The yacht 'Fox' RMG BHC3351.jpg
The yacht 'Fox'

A portrait of the steam yacht ‘Fox’ which was bought by Lady Franklin in 1857 for an expedition to the Arctic. The ‘Fox’ was strengthened to resist polar ice before setting out on the privately funded expedition in search of Lady Franklin’s husband Sir John Franklin. He had been missing for twelve years during his attempt to discover a sea route north of the American mainland. Following reports that the Inuit had seen Europeans on King William Island and the nearby mainland, the expedition aimed to rescue any survivors, retrieve relics, and establish if Sir John’s expedition had achieved its mission.

Lady Franklin appointed Francis Leopold McClintock to command the ‘Fox’. She crossed the Atlantic and entered the Arctic Archipelago from Baffin Bay. Finding Peel Sound blocked by ice, she sailed down Prince Regent Inlet and wintered at the eastern end of the Bellot Strait. In March 1858, a small sledge party led by McClintock and Allen Young met a party of Inuit near the North Magnetic Pole on the Boothia Peninsula. McClintock purchased a number of items which had belonged to the missing expedition. A larger sledge party also set out and found traces of the missing expedition at Cape Felix. Further south they came across the place where the expedition had reached the shore after abandoning ship. Nearby were found two records, each deposited in a cairn, that provide the only written evidence of Franklin and Crozier’s decisions and the expedition’s route. Further down the coast at Erebus Bay, Hobson found a boat containing a large quantity of equipment and facing in the direction of the abandoned ships. He also found the remains of two men who had been armed with a couple of loaded shotguns at this site. When they crossed to King William Island they found a skeleton in the remains of steward’s uniform. The ‘Fox’ returned to London on 23 September 1859. Of all the voyages sent in search of Franklin, McClintock’s men provided the most information about the fate of the missing expedition.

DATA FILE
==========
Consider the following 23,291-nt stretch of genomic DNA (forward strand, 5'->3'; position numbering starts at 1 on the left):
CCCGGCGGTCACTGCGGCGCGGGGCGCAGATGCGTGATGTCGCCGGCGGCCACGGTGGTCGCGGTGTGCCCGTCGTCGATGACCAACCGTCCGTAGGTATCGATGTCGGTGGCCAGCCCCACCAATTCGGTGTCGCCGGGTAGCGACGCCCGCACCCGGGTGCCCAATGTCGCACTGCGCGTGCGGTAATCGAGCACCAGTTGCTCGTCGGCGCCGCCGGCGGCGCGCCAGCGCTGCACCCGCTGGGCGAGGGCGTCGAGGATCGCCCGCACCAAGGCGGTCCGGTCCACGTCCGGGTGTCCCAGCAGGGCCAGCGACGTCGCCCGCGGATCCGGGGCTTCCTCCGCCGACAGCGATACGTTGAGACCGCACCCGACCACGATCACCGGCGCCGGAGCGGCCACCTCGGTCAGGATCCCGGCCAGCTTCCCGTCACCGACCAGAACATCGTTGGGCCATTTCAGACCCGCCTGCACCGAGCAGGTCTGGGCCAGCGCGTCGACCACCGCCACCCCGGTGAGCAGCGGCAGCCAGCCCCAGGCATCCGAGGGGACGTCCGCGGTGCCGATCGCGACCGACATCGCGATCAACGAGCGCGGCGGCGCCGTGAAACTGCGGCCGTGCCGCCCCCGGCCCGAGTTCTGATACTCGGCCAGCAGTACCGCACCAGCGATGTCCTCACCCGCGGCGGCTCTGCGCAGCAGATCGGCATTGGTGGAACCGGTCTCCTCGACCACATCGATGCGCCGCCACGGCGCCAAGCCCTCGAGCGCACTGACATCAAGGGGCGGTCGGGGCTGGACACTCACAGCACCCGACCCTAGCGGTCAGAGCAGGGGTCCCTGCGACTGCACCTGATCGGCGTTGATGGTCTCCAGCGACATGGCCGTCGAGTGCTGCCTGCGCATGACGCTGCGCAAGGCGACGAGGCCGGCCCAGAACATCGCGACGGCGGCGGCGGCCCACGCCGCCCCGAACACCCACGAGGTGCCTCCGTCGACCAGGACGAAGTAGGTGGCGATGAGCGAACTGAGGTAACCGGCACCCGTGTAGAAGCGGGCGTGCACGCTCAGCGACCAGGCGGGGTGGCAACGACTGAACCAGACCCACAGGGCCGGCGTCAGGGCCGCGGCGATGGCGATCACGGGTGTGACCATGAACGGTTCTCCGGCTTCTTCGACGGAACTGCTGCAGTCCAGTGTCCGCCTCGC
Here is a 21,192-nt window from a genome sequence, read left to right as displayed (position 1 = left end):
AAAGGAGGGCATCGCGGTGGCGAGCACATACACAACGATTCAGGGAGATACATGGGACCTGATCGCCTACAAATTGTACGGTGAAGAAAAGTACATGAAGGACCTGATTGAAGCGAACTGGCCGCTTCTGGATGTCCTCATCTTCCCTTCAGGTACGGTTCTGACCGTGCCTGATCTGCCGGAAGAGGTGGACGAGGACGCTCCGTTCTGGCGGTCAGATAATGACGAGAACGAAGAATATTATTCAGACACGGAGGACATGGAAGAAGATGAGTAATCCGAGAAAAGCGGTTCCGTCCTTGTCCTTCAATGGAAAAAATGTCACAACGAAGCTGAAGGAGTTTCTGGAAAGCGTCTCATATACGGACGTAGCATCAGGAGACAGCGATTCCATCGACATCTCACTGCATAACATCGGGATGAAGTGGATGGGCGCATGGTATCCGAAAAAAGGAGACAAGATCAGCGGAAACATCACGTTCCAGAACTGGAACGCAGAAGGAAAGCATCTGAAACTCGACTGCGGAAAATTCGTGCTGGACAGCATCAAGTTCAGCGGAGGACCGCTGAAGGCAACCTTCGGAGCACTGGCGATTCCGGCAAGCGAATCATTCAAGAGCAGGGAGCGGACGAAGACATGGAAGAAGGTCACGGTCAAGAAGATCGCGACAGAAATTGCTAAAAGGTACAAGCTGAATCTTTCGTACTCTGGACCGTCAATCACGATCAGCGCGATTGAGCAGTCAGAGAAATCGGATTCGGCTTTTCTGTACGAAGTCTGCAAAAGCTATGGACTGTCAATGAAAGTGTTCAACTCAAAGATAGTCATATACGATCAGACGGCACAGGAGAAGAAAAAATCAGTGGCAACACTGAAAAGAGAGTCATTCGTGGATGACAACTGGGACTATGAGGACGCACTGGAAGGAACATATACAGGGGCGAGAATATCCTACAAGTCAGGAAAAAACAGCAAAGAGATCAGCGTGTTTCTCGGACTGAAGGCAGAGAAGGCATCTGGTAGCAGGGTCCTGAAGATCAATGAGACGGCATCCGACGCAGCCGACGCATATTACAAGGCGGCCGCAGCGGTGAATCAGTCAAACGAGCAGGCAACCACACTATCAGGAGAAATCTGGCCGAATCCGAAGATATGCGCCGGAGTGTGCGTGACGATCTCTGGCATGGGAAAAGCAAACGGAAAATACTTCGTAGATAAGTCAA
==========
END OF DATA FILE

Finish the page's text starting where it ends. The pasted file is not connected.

This ship’s portrait shows the steam yacht ploughing through Arctic waters surrounded by icebergs and large blocks of floating ice. Figures are visible on deck, keeping a look-out, smoke from the stack is shown trailing behind the yacht.

The painting appears at one stage to have been framed as an oval in the manner of topographical works for printed publication.

The yacht 'Fox'